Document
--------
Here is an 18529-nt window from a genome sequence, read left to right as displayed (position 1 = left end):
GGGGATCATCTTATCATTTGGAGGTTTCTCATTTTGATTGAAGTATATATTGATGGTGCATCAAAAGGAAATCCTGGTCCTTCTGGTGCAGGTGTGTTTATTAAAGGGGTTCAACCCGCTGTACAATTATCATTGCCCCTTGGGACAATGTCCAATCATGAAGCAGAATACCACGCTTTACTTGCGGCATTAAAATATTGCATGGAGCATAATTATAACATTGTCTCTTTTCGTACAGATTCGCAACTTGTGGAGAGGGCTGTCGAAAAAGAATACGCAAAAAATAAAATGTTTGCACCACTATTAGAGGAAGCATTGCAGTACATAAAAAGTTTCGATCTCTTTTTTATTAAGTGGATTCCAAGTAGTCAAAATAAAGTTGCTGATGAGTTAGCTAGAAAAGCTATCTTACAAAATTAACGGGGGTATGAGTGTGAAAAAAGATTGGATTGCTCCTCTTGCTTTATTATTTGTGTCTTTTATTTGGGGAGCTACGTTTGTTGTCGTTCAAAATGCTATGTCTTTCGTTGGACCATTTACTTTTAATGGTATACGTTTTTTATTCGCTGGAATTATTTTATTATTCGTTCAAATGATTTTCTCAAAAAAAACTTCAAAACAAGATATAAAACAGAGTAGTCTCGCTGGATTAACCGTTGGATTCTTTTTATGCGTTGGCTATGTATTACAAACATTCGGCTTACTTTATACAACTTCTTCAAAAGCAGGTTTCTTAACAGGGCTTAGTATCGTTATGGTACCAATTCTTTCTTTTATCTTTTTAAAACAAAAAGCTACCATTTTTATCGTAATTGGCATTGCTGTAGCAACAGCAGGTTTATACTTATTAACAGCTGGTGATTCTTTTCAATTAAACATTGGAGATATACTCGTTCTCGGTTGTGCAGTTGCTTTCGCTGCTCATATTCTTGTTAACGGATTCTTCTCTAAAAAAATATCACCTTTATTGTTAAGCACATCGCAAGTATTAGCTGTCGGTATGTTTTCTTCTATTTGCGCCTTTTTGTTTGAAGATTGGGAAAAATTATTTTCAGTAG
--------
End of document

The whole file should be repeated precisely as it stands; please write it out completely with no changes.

Here is an 18529-nt window from a genome sequence, read left to right as displayed (position 1 = left end):
GGGGATCATCTTATCATTTGGAGGTTTCTCATTTTGATTGAAGTATATATTGATGGTGCATCAAAAGGAAATCCTGGTCCTTCTGGTGCAGGTGTGTTTATTAAAGGGGTTCAACCCGCTGTACAATTATCATTGCCCCTTGGGACAATGTCCAATCATGAAGCAGAATACCACGCTTTACTTGCGGCATTAAAATATTGCATGGAGCATAATTATAACATTGTCTCTTTTCGTACAGATTCGCAACTTGTGGAGAGGGCTGTCGAAAAAGAATACGCAAAAAATAAAATGTTTGCACCACTATTAGAGGAAGCATTGCAGTACATAAAAAGTTTCGATCTCTTTTTTATTAAGTGGATTCCAAGTAGTCAAAATAAAGTTGCTGATGAGTTAGCTAGAAAAGCTATCTTACAAAATTAACGGGGGTATGAGTGTGAAAAAAGATTGGATTGCTCCTCTTGCTTTATTATTTGTGTCTTTTATTTGGGGAGCTACGTTTGTTGTCGTTCAAAATGCTATGTCTTTCGTTGGACCATTTACTTTTAATGGTATACGTTTTTTATTCGCTGGAATTATTTTATTATTCGTTCAAATGATTTTCTCAAAAAAAACTTCAAAACAAGATATAAAACAGAGTAGTCTCGCTGGATTAACCGTTGGATTCTTTTTATGCGTTGGCTATGTATTACAAACATTCGGCTTACTTTATACAACTTCTTCAAAAGCAGGTTTCTTAACAGGGCTTAGTATCGTTATGGTACCAATTCTTTCTTTTATCTTTTTAAAACAAAAAGCTACCATTTTTATCGTAATTGGCATTGCTGTAGCAACAGCAGGTTTATACTTATTAACAGCTGGTGATTCTTTTCAATTAAACATTGGAGATATACTCGTTCTCGGTTGTGCAGTTGCTTTCGCTGCTCATATTCTTGTTAACGGATTCTTCTCTAAAAAAATATCACCTTTATTGTTAAGCACATCGCAAGTATTAGCTGTCGGTATGTTTTCTTCTATTTGCGCCTTTTTGTTTGAAGATTGGGAAAAATTATTTTCAGTAG